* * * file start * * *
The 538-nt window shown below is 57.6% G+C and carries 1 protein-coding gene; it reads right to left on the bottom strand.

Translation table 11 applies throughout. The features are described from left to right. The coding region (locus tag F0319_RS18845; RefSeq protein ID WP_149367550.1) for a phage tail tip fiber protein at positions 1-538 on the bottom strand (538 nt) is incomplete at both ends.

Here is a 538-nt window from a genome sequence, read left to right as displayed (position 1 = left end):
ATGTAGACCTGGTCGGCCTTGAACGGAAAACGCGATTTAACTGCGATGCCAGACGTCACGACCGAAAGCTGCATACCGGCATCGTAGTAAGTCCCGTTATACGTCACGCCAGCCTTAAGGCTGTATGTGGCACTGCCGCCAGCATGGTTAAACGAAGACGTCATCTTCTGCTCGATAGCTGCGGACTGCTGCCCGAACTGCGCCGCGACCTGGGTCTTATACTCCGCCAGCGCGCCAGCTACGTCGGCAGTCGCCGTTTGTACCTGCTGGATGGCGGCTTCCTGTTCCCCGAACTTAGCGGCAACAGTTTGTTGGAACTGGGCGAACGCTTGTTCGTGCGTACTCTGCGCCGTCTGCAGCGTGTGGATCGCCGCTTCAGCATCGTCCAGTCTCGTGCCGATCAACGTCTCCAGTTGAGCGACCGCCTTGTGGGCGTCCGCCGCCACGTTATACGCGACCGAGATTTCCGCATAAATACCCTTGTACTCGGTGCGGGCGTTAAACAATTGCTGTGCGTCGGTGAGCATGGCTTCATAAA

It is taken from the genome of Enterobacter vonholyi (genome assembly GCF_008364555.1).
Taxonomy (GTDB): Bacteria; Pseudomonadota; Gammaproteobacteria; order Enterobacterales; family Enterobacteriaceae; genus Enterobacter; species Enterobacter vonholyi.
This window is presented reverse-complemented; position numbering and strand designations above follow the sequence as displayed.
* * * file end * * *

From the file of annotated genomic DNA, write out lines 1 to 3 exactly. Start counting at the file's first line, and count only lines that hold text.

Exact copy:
The 538-nt window shown below is 57.6% G+C and carries 1 protein-coding gene; it reads right to left on the bottom strand.

Translation table 11 applies throughout. The features are described from left to right. The coding region (locus tag F0319_RS18845; RefSeq protein ID WP_149367550.1) for a phage tail tip fiber protein at positions 1-538 on the bottom strand (538 nt) is incomplete at both ends.

Here is a 538-nt window from a genome sequence, read left to right as displayed (position 1 = left end):